Visiting Andrew Johnson's Grave
Here I am on December 3, 1996 in Andrew Johnson National Cemetery in
Greeneville, Tennessee, where the
cemetery's namesake is interred beneath an impressive eagle-topped monument.
We stayed in Greeneville the evening before,
and the morning dawned on, as you can see, a perfect blue-sky day in President
Johnson's hometown. We spent the morning visiting the
Johnson National Historic Site, where the humble log cabin that Johnson
used as his tailor shop, and which became the town's hub for political
conversation, has been preserved and enclosed within a brick structure
in which you can stand and gaze at the tailor shop and into the past. There in
that very building was where Johnson, the illiterate tailor, was taught to
read by his wife. There is where townsmen that he paid to do so would sit and
read newspapers and political speeches to Johnson while he stitched and mended
clothing. It was from these, the most humble and, to my mind, the most noble,
of all Presidential beginnings, came
the 17th President of the United States, the man who preserved the integrity
of the Constitutional form of government. Johnson, applying all he had
learned in his tailor shop, stubbornly refused to relinquish the
powers of the Chief Executive to a hostile Congress that sought to
turn the Presidential chair into nothing more than a rubber stamp. For this,
he was impeached by the House of Representatives (the first of two Presidents
to be impeached, and the only one of the two who broke a law that was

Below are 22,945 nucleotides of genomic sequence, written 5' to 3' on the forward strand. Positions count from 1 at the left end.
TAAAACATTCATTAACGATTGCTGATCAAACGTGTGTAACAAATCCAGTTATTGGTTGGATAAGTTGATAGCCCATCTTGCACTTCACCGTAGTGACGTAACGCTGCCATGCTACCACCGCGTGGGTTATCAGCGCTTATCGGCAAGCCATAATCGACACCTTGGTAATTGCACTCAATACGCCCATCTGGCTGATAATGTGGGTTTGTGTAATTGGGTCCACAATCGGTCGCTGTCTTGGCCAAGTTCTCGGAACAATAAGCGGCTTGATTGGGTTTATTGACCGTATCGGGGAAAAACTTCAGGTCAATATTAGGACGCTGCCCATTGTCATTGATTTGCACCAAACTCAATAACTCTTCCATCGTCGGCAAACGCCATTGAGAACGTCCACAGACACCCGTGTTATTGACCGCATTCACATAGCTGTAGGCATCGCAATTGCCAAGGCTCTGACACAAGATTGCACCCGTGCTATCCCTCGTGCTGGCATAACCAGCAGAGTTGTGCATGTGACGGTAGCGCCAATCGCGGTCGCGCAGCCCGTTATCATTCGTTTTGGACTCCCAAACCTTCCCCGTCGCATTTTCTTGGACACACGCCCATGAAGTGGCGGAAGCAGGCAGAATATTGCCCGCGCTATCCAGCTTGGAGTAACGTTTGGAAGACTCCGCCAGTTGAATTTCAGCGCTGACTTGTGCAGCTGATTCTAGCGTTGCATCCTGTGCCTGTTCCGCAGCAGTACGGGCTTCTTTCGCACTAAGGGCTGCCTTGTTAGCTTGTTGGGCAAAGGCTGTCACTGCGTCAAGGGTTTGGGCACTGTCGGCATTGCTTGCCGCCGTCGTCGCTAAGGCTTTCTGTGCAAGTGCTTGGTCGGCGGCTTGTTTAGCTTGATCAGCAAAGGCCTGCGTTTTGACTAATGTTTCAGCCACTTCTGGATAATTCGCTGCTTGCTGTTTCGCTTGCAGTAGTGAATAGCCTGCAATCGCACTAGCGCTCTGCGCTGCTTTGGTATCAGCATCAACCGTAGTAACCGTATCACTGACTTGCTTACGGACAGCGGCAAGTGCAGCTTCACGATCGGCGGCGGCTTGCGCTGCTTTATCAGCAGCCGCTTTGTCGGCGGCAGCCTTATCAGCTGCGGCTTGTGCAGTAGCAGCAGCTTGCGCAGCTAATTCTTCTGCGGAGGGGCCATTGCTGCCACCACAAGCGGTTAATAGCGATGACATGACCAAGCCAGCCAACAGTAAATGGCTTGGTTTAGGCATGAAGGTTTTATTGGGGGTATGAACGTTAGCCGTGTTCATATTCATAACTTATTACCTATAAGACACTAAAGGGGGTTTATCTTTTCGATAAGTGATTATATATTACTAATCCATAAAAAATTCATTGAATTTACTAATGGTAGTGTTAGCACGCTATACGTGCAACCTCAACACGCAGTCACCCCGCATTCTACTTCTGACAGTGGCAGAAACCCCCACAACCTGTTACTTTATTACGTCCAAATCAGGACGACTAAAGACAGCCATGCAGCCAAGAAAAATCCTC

later held unconstitutional and who was therefore deemed justified in resisting
it; the other President was impeached on charges of perjury and obstruction of
then acquitted in the Senate by only a single vote short of the
two-thirds majority required. Only this single vote allowed him to complete
the term of the office he assumed on
the assassination of President Lincoln. Hated by contemporaries for refusing
to yield to Congress, Johnson lived to see his own vindication,
becoming the only ex-President to return to
Washington to serve in the Senate, where his triumphal entry into the chamber
that nearly wrecked him was announced by a standing ovation for the man who,
by then, was acknowledged as having saved the federal system of government.
This great man now lies beneath the turf of steep Sackett's Hill,
his body wrapped in the American flag, his head resting on a copy of the
Constitution he preserved. I admit to having a great respect for Andrew
Johnson; my visit to his gravesite filled me with a sense of his
true greatness, and I was gratified to see that his memory is kept so well
and yet so quietly in his proud hometown.
House Biography of President Johnson...
...Johnson's Place Among Prominent Tennesseeans...
...Hanover College's History
Department's page on President Johnson...
...Search for Rare Books on President Johnson...